Activity icon.png Whole group dialogue (15 min) on command, consultation, consensus. Discuss the meaning of command, consultation, consensus, and give examples how these occur in the day-to-day activities of the school. Now imagine a pie. It can be divided into three quadrants to represent the balance of three decision-making processes in your school, district office or circuit supervision. What percentage of those decisions are Command, Consultation, or Consensus?

Educator note

Materials on consensus-based decision making can be found here: http://www.seedsforchange.org.uk/consensus If there is a strong interest in consensus-based decision making, the materials could be used.

Also see "hand signals" below.

5.5 Mutual Accountability

Activity icon.png Observing, thinking, reflecting (10 min): Mutual accountability Read the text below, in conjunction with the questions for "Mutual Accountability" below.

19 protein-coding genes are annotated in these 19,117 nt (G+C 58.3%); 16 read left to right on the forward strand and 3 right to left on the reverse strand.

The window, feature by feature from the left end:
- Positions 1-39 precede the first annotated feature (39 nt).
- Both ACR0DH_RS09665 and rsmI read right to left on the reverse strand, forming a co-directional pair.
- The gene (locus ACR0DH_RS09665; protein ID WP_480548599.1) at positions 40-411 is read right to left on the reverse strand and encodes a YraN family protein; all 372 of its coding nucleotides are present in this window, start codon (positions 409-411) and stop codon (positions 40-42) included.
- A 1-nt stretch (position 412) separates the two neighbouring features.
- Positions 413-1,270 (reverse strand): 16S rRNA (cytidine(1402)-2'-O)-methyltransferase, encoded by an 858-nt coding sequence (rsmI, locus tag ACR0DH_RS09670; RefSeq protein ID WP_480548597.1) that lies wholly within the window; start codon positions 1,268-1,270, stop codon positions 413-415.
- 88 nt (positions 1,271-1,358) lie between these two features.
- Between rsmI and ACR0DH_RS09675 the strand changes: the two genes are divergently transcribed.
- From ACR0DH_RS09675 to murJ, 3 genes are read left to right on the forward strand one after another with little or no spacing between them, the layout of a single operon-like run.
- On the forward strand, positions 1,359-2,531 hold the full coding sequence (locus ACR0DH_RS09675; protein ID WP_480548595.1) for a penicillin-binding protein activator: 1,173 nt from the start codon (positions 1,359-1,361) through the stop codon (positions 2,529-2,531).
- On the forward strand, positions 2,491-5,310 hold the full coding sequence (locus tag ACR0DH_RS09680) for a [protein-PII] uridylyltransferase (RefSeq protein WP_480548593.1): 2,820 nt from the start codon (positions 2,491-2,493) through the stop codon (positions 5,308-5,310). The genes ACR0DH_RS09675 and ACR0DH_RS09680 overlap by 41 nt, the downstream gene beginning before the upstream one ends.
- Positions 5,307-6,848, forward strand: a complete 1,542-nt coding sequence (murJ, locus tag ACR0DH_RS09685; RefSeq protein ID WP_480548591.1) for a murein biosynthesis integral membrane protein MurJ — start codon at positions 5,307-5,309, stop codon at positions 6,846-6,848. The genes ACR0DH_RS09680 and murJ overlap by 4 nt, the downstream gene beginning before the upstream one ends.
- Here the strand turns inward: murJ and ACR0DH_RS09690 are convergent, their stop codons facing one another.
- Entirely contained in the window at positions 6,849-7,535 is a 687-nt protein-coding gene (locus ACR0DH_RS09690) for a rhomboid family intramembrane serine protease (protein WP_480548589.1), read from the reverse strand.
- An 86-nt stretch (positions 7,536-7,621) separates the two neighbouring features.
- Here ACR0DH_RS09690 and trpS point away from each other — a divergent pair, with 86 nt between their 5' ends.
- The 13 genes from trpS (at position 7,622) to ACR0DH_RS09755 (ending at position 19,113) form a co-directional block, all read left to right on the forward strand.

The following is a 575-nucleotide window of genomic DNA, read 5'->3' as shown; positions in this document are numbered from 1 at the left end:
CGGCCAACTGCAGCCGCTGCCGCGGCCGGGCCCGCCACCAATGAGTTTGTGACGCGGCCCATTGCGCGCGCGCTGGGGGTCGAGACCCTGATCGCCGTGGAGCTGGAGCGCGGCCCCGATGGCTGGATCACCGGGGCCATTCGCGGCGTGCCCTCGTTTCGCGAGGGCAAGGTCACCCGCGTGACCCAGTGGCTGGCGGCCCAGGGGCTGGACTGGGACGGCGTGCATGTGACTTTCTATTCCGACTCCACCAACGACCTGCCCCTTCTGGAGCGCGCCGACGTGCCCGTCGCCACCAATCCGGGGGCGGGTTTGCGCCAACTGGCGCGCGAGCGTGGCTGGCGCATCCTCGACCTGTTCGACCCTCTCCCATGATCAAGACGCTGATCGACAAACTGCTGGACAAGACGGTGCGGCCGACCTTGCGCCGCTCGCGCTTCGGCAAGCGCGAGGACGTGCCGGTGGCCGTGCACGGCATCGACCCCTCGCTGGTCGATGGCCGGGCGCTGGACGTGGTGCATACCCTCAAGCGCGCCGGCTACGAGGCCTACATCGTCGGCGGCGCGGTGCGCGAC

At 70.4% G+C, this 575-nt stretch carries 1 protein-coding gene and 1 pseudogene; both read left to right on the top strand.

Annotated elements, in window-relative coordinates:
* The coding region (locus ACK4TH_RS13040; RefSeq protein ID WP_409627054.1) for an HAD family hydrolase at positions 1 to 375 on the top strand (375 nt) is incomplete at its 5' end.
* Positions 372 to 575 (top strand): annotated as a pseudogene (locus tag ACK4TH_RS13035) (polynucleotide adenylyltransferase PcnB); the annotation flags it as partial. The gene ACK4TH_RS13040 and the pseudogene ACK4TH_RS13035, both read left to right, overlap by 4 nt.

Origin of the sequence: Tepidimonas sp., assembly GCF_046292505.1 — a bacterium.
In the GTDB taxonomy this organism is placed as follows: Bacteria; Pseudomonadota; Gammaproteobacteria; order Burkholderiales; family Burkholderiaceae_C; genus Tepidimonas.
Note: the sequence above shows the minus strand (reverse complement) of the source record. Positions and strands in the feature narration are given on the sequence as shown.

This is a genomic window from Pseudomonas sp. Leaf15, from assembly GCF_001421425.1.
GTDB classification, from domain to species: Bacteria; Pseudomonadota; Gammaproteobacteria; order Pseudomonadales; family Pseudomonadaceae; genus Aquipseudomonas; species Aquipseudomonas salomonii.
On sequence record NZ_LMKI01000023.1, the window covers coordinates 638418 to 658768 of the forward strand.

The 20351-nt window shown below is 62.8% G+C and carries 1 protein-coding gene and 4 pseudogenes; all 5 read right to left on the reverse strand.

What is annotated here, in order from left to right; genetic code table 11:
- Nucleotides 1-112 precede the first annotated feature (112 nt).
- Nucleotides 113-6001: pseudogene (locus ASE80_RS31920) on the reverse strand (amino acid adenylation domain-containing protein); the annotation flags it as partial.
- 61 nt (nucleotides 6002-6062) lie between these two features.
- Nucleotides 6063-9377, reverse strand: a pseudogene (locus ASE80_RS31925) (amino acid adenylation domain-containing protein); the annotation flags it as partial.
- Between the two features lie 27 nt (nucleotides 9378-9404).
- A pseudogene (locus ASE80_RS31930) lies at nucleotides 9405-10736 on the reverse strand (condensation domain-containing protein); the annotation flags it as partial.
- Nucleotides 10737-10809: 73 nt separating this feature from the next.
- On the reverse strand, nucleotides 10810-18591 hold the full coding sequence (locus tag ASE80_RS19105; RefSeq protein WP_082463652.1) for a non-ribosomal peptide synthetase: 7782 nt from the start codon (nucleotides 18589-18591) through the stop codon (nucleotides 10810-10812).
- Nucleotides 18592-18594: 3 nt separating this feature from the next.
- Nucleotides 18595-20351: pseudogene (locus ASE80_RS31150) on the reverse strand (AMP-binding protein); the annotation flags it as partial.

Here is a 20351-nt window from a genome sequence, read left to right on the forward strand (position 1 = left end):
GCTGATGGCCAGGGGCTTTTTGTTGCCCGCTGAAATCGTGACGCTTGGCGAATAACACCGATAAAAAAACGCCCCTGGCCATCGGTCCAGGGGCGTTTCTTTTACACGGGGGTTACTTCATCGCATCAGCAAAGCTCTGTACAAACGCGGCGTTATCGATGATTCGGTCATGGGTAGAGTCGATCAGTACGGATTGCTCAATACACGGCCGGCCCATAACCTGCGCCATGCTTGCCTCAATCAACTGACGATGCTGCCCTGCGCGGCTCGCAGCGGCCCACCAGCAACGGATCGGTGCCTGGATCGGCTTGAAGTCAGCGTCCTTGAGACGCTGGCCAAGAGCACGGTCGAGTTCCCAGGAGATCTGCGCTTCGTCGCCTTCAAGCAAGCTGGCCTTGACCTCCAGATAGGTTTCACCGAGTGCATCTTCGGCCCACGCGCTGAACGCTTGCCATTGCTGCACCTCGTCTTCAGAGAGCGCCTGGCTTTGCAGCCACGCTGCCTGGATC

Background reading

When leadership is shared so is accountability. Those in leadership positions (‘where the buck stops’ as Harry Truman said) are, in some sense, accountable for every action taken, every decision made. Nine times out of ten decisions are never explained or accounted for as that would paralyse initiatives whether in the headteacher’s office, the teacher’s classroom, the regional headquarters or the Ministry. But where there is an ongoing dialogue and when there is shared leadership, decisions can be reviewed in retrospect and discussed in prospect, so that what one is accountable for, and to whom, and in what way is open to discussion. This strengthens a sense of ownership of staff, creates a feeling of reciprocity and is in itself an important source of professional development. (Adapted from "Leadership for learning: concepts, principles and practice", John MacBeath, April 2010, http://www.leadershipforlearning.org.uk)